Solving Ellipsoidal Inclusion And Optimal Experimental Design Problems: Theory And Algorithms.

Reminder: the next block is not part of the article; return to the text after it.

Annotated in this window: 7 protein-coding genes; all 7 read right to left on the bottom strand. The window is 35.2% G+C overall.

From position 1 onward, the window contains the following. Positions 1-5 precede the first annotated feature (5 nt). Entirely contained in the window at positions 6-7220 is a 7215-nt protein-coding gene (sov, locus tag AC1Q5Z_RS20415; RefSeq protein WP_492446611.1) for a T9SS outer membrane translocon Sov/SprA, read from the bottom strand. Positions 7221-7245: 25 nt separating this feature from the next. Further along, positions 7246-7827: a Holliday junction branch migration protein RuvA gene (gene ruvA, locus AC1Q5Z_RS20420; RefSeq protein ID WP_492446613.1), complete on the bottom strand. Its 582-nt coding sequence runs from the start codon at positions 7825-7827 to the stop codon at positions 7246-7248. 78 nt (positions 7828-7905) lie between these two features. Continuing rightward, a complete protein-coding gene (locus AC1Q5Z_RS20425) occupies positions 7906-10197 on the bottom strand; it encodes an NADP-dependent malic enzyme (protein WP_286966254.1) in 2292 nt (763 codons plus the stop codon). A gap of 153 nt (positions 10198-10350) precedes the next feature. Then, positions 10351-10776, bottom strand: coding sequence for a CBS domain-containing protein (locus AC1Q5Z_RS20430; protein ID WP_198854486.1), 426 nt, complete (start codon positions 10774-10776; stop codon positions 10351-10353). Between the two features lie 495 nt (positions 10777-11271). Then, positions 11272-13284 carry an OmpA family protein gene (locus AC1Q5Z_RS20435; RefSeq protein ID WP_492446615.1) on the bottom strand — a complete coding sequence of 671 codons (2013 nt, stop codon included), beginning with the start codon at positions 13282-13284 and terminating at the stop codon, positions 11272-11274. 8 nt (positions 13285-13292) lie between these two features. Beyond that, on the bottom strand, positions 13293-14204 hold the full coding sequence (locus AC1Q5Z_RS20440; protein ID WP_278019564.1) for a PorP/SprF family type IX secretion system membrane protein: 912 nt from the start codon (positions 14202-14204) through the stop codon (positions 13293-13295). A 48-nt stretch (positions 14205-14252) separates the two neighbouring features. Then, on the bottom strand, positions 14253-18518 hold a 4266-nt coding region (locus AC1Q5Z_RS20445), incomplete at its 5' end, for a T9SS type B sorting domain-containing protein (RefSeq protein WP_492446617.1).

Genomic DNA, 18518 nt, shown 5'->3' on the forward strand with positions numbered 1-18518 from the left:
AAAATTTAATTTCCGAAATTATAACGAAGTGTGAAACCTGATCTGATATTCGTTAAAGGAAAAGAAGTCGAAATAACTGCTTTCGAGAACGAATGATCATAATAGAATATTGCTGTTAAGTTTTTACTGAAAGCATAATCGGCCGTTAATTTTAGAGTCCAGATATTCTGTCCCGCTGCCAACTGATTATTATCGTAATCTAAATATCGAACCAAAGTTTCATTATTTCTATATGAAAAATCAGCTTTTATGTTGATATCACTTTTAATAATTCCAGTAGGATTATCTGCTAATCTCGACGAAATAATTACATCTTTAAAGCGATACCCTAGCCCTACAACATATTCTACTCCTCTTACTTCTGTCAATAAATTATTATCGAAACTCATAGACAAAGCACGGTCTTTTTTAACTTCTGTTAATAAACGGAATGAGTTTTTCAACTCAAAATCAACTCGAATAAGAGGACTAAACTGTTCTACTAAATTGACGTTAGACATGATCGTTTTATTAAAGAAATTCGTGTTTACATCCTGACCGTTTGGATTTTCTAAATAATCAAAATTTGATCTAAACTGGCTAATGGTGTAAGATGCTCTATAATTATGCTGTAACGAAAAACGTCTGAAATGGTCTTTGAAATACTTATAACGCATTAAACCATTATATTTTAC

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This thesis is concerned with the development and analysis of Frank-Wolfe type algorithms for two problems, namely the ellipsoidal inclusion problem of optimization and the optimal experimental design problem of statistics. These two problems are closely related to each other and can be solved simultaneously as discussed in Chapter 1 of this thesis. Chapter 1 introduces the problems in parametric forms. The weak and strong duality relations between them are established and the optimality criteria are derived. Based on this discussion, we define -primal feasible and -approximate optimal solutions: these solutions do not necessarily satisfy the optimality criteria but the violation is controlled by the error parameter can be arbitrarily small. Chapter 2 deals with the most well-known special case of the optimal experimental design problems: the D-optimal design problem and its dual, the Minimum-Volume Enclosing Ellipsoid (MVEE) problem. Chapter 3 focuses on another special case, the A-optimal design problem. In Chapter 4 we focus on a generalization of the optimal experimental design problem in which a subset but not all of parameters is being estimated. We focus on the following two problems: the Dk -optimal design problem and the Ak -optimal design problem, generalizations of the D-optimal and the A-optimal design problems, reand spectively. In each chapter, we develop first-order algorithms for the respective problem and discuss their global and local convergence properties. We present various initializations and provide some computational results which confirm the attractive features of the first-order methods discussed. Chapter 5 investigates possible combinatorial extensions of the previous problems. Special attention is given to the problem of finding the MinimumVolume Ellipsoid (MVE) estimator of a data set, in which a subset of a certain size is selected so that the minimum-volume ellipsoid enclosing these points has the smallest volume. We discuss how the algorithms in Chapter 2 can be adapted in order to attack this problem. Many efficient heuristics and a branchand-bound algorithm are developed.

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